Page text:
Breast Cancer Screening Guidelines

mammogram_womanReduced Need for Mammography

Unless you've been living under a slimy rock this week, you know that the US Preventive Services Task Force has changed the screening guidelines for breast cancer. Instead of annual mammograms for all women over the age of 40, the guidelines are now tailored to reflect when the risk for developing breast cancer increases, and that's largely after menopause. Incidentally, right when the risk for the real killer in the room, heart disease, also rises. Here's the link to the recommendations, published in Annals of Internal Medicine: Screening for Breast Cancer: US Preventive Services Task Force Recommendation Statement.

The buzz over this change has been astonishing. The most pejorative comments seem to be coming from women concerned about a reduction in services at a moment when the nation is closely examining the spectrum of healthcare costs and seeking ways to reduce them. The outcry is fraught with allegations that women are once again being relegated to second class citizenry, with improvement in the nation's healthcare budget coming at the price of breast health. Really. Here's a novel idea: let's examine the data.

The data analysis shows that the number of screening mammograms needed to extend one woman's life relative to breast cancer in those aged 40 to 49 is 1904. That's a lot of screening, and as we're now seeing that radiation itself related to mammography may be harmful since its effects are cumulative, that's also a lot of potential damage. Add to that the psychological impact of being told you have a lump in your breast, the need for biopsy and perhaps lumpectomy, and the risk/benefit ratio tips clearly in the direction of reduced screening.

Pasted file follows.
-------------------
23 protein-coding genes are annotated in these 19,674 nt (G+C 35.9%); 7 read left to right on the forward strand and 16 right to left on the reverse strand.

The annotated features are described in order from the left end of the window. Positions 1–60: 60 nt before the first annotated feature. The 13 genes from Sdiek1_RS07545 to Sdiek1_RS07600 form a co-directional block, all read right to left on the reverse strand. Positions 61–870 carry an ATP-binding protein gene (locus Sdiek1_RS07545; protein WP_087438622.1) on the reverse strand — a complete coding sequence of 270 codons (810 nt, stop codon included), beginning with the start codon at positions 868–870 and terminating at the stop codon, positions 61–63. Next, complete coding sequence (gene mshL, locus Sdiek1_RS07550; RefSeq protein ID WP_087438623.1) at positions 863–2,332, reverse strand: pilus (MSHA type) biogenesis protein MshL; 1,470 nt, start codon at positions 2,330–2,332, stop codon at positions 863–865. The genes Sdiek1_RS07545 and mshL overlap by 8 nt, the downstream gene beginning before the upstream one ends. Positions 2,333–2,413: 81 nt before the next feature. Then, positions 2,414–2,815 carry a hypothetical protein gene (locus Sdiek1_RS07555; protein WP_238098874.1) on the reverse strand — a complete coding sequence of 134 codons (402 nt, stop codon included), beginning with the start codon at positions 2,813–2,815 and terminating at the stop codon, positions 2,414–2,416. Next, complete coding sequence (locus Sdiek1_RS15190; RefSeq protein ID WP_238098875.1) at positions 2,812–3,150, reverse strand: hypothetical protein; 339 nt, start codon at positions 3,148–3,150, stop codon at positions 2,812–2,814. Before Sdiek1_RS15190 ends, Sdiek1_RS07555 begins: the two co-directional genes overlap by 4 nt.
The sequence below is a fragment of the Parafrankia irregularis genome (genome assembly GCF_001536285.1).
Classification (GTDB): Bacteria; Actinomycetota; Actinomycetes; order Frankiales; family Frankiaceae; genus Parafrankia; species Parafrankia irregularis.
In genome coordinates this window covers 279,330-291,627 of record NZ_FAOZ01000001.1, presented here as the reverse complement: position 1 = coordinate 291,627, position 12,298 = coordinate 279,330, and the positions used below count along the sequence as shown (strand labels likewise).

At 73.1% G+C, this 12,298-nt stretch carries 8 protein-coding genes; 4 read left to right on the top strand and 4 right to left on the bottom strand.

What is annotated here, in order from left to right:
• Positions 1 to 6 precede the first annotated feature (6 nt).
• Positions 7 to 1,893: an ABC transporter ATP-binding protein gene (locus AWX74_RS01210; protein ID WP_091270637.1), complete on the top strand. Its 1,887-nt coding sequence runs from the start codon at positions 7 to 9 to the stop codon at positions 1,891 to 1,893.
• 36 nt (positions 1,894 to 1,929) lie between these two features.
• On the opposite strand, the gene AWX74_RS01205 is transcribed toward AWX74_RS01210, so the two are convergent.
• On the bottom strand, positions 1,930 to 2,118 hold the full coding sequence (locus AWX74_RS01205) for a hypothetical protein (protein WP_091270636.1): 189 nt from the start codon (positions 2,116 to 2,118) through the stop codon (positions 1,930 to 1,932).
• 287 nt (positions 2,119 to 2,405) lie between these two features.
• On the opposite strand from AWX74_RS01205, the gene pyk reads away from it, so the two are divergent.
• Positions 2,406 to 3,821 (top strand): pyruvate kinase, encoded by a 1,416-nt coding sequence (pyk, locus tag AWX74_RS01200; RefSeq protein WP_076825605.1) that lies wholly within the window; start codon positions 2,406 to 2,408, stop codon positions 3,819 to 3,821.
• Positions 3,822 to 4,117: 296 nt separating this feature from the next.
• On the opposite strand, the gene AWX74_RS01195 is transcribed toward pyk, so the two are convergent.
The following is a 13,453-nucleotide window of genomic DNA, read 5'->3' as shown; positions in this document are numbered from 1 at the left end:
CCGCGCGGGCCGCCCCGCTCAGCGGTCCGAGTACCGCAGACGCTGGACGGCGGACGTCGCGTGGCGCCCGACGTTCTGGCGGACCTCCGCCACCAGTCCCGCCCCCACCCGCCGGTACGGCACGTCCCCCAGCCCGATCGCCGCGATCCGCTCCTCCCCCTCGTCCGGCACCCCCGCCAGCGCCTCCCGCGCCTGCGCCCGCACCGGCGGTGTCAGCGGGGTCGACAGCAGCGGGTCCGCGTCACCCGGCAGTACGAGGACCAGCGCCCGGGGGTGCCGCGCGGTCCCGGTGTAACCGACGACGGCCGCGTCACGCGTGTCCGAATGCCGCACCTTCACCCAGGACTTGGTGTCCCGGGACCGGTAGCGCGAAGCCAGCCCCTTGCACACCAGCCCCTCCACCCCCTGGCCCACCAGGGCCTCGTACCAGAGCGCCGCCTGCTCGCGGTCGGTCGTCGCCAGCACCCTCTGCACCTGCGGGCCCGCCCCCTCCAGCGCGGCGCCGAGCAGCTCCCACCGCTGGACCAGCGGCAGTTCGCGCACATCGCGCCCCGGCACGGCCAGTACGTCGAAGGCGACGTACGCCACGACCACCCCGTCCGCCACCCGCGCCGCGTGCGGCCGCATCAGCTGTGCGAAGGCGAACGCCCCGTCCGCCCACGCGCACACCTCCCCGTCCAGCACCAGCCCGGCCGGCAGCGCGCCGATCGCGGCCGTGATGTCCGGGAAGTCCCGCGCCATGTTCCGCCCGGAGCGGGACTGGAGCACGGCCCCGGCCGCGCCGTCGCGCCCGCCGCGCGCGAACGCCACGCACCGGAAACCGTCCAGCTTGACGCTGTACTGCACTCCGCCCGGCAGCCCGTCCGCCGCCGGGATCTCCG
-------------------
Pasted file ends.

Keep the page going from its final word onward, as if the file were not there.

What about breast self-examination? The task force also found that there's insufficient evidence to support continued endorsement of this practice. But clearly, women are free to examine their breasts and report suspicious findings to their healthcare provider. No harm there.

Finally, the furor has been so overwhelming that for now, federal agencies that pay for routine annual mammography have stated that they will continue to do so. Since private insurers largely follow their lead, women who feel strongly about continued annual mammography are free to do so.

Interestingly, another issue critical to women's health we didn't talk about this week in the podcast is the change in recommendations for cervical cancer screening. Once again, data driven and based on research related to risks and benefits. And just to give fair play to the guys, the PSA/prostate cancer controversy also rages on, with Rick having stated that he hasn't had PSA screening and doesn't intend to anytime in the near future.

Other topics this week include whether more of a statin or the supplement niacin is best to reduce cholesterol from the American Heart Association meeting, published online in NEJM, dangers of drugs to stimulate red blood cell production in NEJM, and the relationship between cancer and vitamin B12 and folate supplements in JAMA. Until next week, y'all live well.

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Comments

Vanessa Elizebeth March 12, 2013 at 5:23 am

Screening is looking for cancer before a person has any symptoms . This can help find cancer at an early stage .When abnormal tissue or cancer is found early,it may be easier to treat .By the time symptoms appear ,cancer may have begun to spread.

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Jaylen September 4, 2011 at 4:46 am

Four score and seven minutes ago, I read a sweet article. Lol takhns

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Chicago liposuction February 26, 2010 at 12:41 am

I like the post which includes the proper examine of the issues and links govern the case of deadly breast cancer.There is self examined of this type of cancer which should be regulated through over.Women's can take note of that and concern the issues to the doctor if the matter is being worsened.I agree on the stand that The task force also found that there's insufficient evidence to support continued endorsement of this practice. But clearly, women are free to examine their breasts and report suspicious findings to their healthcare provider.

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